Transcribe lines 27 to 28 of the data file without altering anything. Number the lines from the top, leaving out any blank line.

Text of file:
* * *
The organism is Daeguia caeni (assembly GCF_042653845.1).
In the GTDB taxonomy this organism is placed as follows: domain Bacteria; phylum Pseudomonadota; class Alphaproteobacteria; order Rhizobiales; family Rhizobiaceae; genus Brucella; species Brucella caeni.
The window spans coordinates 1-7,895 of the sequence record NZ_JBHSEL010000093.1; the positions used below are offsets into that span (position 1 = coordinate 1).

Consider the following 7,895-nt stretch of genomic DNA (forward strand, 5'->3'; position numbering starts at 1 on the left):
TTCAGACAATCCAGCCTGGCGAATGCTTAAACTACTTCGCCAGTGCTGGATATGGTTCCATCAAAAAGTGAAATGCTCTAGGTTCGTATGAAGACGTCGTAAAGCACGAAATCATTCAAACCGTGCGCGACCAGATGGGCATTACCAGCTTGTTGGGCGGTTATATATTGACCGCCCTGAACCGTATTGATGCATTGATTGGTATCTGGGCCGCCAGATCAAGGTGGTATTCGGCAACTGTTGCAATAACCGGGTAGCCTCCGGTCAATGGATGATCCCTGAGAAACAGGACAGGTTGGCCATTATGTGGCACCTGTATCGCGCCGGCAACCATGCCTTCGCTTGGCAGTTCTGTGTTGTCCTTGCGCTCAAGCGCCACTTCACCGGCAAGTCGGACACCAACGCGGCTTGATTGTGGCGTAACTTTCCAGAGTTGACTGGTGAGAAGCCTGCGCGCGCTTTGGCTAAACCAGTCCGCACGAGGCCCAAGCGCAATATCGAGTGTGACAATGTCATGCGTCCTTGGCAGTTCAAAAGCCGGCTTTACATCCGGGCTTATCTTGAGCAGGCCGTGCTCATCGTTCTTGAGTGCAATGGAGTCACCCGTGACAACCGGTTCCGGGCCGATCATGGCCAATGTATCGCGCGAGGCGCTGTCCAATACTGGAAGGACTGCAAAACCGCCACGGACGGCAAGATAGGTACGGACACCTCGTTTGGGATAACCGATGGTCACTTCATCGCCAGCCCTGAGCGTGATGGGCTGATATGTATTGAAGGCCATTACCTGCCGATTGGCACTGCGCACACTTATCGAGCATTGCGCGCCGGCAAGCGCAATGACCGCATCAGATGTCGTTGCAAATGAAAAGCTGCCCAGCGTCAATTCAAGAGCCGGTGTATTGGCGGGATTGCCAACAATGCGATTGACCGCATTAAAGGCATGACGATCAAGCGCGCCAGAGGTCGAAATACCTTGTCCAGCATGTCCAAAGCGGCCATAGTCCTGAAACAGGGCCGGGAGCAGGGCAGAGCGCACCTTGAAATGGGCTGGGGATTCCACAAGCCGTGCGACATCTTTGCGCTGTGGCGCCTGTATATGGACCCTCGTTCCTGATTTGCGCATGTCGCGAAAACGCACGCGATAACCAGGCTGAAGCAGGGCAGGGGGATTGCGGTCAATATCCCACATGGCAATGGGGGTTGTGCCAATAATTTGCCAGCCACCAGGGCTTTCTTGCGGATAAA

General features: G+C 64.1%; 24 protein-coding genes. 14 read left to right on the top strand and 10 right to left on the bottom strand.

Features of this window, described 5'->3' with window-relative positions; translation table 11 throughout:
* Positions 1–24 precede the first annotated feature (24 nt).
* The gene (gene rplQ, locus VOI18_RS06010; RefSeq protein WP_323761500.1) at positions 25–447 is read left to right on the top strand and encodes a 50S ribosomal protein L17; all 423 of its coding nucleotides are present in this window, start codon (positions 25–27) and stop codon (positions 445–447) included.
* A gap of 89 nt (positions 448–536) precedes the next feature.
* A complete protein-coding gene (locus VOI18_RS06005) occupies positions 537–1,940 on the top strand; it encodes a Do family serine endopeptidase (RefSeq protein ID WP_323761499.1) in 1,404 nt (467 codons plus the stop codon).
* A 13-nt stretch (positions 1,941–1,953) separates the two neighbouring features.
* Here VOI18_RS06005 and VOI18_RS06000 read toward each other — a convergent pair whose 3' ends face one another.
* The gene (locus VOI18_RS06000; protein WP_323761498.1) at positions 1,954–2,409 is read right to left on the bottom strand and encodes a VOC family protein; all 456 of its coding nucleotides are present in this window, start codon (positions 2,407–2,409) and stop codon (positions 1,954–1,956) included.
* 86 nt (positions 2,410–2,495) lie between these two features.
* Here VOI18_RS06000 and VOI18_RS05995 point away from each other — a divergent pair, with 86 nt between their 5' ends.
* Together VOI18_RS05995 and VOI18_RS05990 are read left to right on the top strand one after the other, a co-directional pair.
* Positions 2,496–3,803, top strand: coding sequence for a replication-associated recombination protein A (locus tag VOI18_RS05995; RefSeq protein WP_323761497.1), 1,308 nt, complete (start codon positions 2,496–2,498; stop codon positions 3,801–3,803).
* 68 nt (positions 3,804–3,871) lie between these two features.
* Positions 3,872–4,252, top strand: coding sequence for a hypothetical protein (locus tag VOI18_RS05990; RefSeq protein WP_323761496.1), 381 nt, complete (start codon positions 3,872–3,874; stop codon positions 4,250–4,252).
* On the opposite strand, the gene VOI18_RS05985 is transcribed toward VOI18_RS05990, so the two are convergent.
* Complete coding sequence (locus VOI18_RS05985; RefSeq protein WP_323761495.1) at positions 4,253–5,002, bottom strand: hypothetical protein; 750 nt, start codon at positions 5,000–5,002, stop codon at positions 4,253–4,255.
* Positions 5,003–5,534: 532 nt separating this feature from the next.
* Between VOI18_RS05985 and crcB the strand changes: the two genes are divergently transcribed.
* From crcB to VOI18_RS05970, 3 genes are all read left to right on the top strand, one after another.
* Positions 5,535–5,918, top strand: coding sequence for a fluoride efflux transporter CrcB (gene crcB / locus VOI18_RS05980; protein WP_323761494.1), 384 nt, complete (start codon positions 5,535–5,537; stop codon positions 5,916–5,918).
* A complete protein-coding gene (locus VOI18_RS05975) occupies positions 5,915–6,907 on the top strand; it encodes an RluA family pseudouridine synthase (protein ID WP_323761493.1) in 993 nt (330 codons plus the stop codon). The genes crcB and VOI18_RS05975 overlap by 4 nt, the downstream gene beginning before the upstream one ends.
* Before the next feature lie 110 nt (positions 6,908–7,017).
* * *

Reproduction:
* A complete protein-coding gene (locus VOI18_RS05975) occupies positions 5,915–6,907 on the top strand; it encodes an RluA family pseudouridine synthase (protein ID WP_323761493.1) in 993 nt (330 codons plus the stop codon). The genes crcB and VOI18_RS05975 overlap by 4 nt, the downstream gene beginning before the upstream one ends.
* Before the next feature lie 110 nt (positions 6,908–7,017).